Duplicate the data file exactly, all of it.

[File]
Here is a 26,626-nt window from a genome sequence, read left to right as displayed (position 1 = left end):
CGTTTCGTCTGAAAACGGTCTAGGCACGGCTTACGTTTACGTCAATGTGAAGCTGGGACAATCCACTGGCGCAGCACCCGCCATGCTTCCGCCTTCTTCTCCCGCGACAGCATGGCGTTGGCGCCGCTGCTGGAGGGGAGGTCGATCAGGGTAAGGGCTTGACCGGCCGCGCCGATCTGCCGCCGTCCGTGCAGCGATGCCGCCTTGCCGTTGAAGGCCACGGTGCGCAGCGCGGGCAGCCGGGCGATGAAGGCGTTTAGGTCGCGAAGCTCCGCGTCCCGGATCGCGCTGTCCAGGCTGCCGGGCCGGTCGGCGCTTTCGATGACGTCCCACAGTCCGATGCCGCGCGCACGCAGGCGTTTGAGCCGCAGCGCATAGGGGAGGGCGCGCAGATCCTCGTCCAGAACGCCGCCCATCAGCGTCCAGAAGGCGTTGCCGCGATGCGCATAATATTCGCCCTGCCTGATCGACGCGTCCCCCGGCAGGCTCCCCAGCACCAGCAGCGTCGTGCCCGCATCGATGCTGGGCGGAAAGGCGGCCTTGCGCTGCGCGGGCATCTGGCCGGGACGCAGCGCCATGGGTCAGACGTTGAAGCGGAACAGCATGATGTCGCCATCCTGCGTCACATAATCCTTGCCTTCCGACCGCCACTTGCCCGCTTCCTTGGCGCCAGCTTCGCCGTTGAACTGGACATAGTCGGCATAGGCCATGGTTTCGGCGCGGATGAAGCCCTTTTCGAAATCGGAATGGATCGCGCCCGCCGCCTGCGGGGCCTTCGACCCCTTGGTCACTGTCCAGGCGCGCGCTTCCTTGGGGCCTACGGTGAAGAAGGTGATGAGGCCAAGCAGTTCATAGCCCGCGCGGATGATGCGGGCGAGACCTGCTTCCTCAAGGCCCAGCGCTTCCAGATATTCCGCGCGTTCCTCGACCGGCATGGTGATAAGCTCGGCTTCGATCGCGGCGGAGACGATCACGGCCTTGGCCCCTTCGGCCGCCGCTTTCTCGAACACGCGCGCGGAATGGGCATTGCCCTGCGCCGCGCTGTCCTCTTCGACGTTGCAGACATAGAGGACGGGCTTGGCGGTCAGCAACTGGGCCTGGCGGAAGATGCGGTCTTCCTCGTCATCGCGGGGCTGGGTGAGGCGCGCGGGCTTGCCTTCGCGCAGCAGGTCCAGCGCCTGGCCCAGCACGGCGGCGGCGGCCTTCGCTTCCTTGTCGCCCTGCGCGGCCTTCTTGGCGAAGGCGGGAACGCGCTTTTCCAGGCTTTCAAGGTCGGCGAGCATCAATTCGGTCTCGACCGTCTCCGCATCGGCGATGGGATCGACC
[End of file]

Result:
Here is a 26,626-nt window from a genome sequence, read left to right as displayed (position 1 = left end):
CGTTTCGTCTGAAAACGGTCTAGGCACGGCTTACGTTTACGTCAATGTGAAGCTGGGACAATCCACTGGCGCAGCACCCGCCATGCTTCCGCCTTCTTCTCCCGCGACAGCATGGCGTTGGCGCCGCTGCTGGAGGGGAGGTCGATCAGGGTAAGGGCTTGACCGGCCGCGCCGATCTGCCGCCGTCCGTGCAGCGATGCCGCCTTGCCGTTGAAGGCCACGGTGCGCAGCGCGGGCAGCCGGGCGATGAAGGCGTTTAGGTCGCGAAGCTCCGCGTCCCGGATCGCGCTGTCCAGGCTGCCGGGCCGGTCGGCGCTTTCGATGACGTCCCACAGTCCGATGCCGCGCGCACGCAGGCGTTTGAGCCGCAGCGCATAGGGGAGGGCGCGCAGATCCTCGTCCAGAACGCCGCCCATCAGCGTCCAGAAGGCGTTGCCGCGATGCGCATAATATTCGCCCTGCCTGATCGACGCGTCCCCCGGCAGGCTCCCCAGCACCAGCAGCGTCGTGCCCGCATCGATGCTGGGCGGAAAGGCGGCCTTGCGCTGCGCGGGCATCTGGCCGGGACGCAGCGCCATGGGTCAGACGTTGAAGCGGAACAGCATGATGTCGCCATCCTGCGTCACATAATCCTTGCCTTCCGACCGCCACTTGCCCGCTTCCTTGGCGCCAGCTTCGCCGTTGAACTGGACATAGTCGGCATAGGCCATGGTTTCGGCGCGGATGAAGCCCTTTTCGAAATCGGAATGGATCGCGCCCGCCGCCTGCGGGGCCTTCGACCCCTTGGTCACTGTCCAGGCGCGCGCTTCCTTGGGGCCTACGGTGAAGAAGGTGATGAGGCCAAGCAGTTCATAGCCCGCGCGGATGATGCGGGCGAGACCTGCTTCCTCAAGGCCCAGCGCTTCCAGATATTCCGCGCGTTCCTCGACCGGCATGGTGATAAGCTCGGCTTCGATCGCGGCGGAGACGATCACGGCCTTGGCCCCTTCGGCCGCCGCTTTCTCGAACACGCGCGCGGAATGGGCATTGCCCTGCGCCGCGCTGTCCTCTTCGACGTTGCAGACATAGAGGACGGGCTTGGCGGTCAGCAACTGGGCCTGGCGGAAGATGCGGTCTTCCTCGTCATCGCGGGGCTGGGTGAGGCGCGCGGGCTTGCCTTCGCGCAGCAGGTCCAGCGCCTGGCCCAGCACGGCGGCGGCGGCCTTCGCTTCCTTGTCGCCCTGCGCGGCCTTCTTGGCGAAGGCGGGAACGCGCTTTTCCAGGCTTTCAAGGTCGGCGAGCATCAATTCGGTCTCGACCGTCTCCGCATCGGCGATGGGATCGACC